With your bok choy doing the same thing, it is not you... it is Mother Nature and the whacked weather we have been having the last couple of years. Hedge your bet. I have not grown anything in Texas, but plant some in the early fall, plant some in way early spring and see what each of those do in your location. not lot of them, but 2-6 at each of those seasons. You could be in a micro-climate there too and might just be able to pull off a crop of them.

I do not always recommend this either, as I am a rare heirloom advocate, but grow 2 kinds of Brussels. One hybrid (H) and one open pollinated (OP). The (H) will tend to produce a bit more consistantly, but your (OP) you can save seeds from if it produces and then goes to seed for you later. I would trial it.. being that is tends to be warmer in Texas than Brussels generally like, I would try that experiment.



"Rubine" Brussels Sprouts, an heirloom variety not often seen in the garden or stores. Grows to 48"

Cedar
"Do not breathe simply to exist."

"Make now always the most precious time. Now will never come again." - Jean Luc Picard

"A person who works with his hands is a laborer, A person who works with his hands and his head is a craftsman, A person who works with his hands, his head and his heart is an artist."

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Re: Cedar's Garden 2011
« Reply #26 on: May 07, 2011, 12:03:57 PM »
Wow, you're doing some great things, cedar!

I'm glad that you ran across the forum.

Please keep us posted.


Offline Cedar

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Re: Cedar's Garden 2011
« Reply #27 on: May 07, 2011, 04:27:50 PM »
My flats have germinated and are emerging from the soil. I have about 288 tomatoes, peppers, cauliflower, broccoli, brussels sprouts and cabbage coming up.

I sprinkle ground cinnamon on my flats as a preventative for "Damp-Off". "Damping off" is the term used for a number of different fungus-caused ailments that can kill seeds or seedlings before or after they germinate. You can see the cinnamon in the photo.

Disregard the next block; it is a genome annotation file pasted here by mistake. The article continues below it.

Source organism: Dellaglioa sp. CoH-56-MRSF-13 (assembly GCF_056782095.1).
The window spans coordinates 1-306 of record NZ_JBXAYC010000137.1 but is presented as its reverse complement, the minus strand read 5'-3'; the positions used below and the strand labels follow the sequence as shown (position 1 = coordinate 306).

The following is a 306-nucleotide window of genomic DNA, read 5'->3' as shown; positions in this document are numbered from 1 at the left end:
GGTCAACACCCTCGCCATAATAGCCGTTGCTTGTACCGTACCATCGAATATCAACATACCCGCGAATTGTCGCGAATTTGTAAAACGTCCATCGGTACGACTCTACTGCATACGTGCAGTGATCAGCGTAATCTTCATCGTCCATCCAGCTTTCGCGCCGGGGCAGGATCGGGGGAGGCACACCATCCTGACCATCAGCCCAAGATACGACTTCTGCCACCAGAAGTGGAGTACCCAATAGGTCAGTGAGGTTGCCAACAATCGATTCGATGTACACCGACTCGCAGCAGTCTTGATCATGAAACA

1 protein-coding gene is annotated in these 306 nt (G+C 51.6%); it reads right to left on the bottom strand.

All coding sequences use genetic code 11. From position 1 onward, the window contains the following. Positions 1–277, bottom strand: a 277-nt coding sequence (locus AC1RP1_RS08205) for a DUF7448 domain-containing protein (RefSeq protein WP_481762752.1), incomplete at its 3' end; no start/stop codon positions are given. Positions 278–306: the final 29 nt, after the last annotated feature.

Seed can become infected with a fungus, causing it to darken and soften. This can kill it before the seedling emerges, or cause the seedling to be weak, sometimes getting "wet" and then decay until it falls apart.

A seedling can be infected after it sprouts, (which is when most people tend to notice it) or even after it appears well-developed. Most people notice when the plant mysteriously thins right where it touches the ground, until its stem at that point rots and it falls over. It looks like it has been 'pinched'.

Cedar


"Do not breathe simply to exist."

"Make now always the most precious time. Now will never come again." - Jean Luc Picard

"A person who works with his hands is a laborer, A person who works with his hands and his head is a craftsman, A person who works with his hands, his head and his heart is an artist."

Offline Cedar

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Re: Cedar's Garden 2011
« Reply #28 on: May 09, 2011, 04:26:32 PM »
YAY! Finally after MONTHS of searching for the right belt.... it only took six trips to NAPA, one to a small engine place, multiple calls back and forth between the Canadian manufacturer and the USA manufacturer, one call to Salem, Oregon, one trip to Salem, Oregon, I finally can return to Salem, Oregon tomorrow to go get my rototiller belt. Hopefully it is the right one. Maybe I can till this week?


Photo Above: “Royal Burgandy"  String bean. Heirloom 1957
STATUS    DISTRIBUTION
Secure    Good

Cedar
"Do not breathe simply to exist."

"Make now always the most precious time. Now will never come again." - Jean Luc Picard

"A person who works with his hands is a laborer, A person who works with his hands and his head is a craftsman, A person who works with his hands, his head and his heart is an artist."

Offline Sister Wolf

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Re: Cedar's Garden 2011
« Reply #29 on: May 09, 2011, 05:37:17 PM »
just shared a link to this thread on the TSP forum facebook page.  I can't believe that I hadn't seen this before today.

You're amazing, woman.  +1 from me!